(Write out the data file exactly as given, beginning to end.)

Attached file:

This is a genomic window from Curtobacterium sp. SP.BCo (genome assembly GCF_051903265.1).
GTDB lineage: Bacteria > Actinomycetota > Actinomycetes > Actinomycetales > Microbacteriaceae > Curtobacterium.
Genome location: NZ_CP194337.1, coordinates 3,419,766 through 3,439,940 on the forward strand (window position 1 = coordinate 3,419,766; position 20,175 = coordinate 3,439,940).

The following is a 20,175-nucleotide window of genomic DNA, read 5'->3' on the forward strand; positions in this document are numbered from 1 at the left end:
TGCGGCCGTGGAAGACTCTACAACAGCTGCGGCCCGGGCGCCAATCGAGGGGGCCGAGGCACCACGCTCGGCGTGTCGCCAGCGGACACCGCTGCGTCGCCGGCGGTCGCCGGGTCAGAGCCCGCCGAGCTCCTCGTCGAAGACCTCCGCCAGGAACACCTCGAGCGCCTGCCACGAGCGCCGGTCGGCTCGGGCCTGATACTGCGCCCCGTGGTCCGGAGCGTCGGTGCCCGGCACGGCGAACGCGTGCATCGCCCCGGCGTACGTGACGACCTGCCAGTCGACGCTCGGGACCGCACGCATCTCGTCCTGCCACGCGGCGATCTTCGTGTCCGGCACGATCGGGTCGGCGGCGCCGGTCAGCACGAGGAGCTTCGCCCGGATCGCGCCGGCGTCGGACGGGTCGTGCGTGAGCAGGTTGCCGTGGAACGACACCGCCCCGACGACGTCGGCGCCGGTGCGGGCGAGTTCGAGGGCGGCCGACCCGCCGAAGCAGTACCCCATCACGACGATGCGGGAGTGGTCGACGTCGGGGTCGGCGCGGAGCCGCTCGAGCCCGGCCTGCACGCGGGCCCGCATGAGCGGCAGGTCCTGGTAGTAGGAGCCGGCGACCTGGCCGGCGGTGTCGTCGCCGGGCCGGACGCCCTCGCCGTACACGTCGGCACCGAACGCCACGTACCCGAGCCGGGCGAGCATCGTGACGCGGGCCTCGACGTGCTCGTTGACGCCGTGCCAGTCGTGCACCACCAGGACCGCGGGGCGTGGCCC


This is a genomic window from Curtobacterium sp. SP.BCo (genome assembly GCF_051903265.1).
GTDB lineage: Bacteria > Actinomycetota > Actinomycetes > Actinomycetales > Microbacteriaceae > Curtobacterium.
Genome location: NZ_CP194337.1, coordinates 3,419,766 through 3,439,940 on the forward strand (window position 1 = coordinate 3,419,766; position 20,175 = coordinate 3,439,940).

The following is a 20,175-nucleotide window of genomic DNA, read 5'->3' on the forward strand; positions in this document are numbered from 1 at the left end:
TGCGGCCGTGGAAGACTCTACAACAGCTGCGGCCCGGGCGCCAATCGAGGGGGCCGAGGCACCACGCTCGGCGTGTCGCCAGCGGACACCGCTGCGTCGCCGGCGGTCGCCGGGTCAGAGCCCGCCGAGCTCCTCGTCGAAGACCTCCGCCAGGAACACCTCGAGCGCCTGCCACGAGCGCCGGTCGGCTCGGGCCTGATACTGCGCCCCGTGGTCCGGAGCGTCGGTGCCCGGCACGGCGAACGCGTGCATCGCCCCGGCGTACGTGACGACCTGCCAGTCGACGCTCGGGACCGCACGCATCTCGTCCTGCCACGCGGCGATCTTCGTGTCCGGCACGATCGGGTCGGCGGCGCCGGTCAGCACGAGGAGCTTCGCCCGGATCGCGCCGGCGTCGGACGGGTCGTGCGTGAGCAGGTTGCCGTGGAACGACACCGCCCCGACGACGTCGGCGCCGGTGCGGGCGAGTTCGAGGGCGGCCGACCCGCCGAAGCAGTACCCCATCACGACGATGCGGGAGTGGTCGACGTCGGGGTCGGCGCGGAGCCGCTCGAGCCCGGCCTGCACGCGGGCCCGCATGAGCGGCAGGTCCTGGTAGTAGGAGCCGGCGACCTGGCCGGCGGTGTCGTCGCCGGGCCGGACGCCCTCGCCGTACACGTCGGCACCGAACGCCACGTACCCGAGCCGGGCGAGCATCGTGACGCGGGCCTCGACGTGCTCGTTGACGCCGTGCCAGTCGTGCACCACCAGGACCGCGGGGCGTGGCCC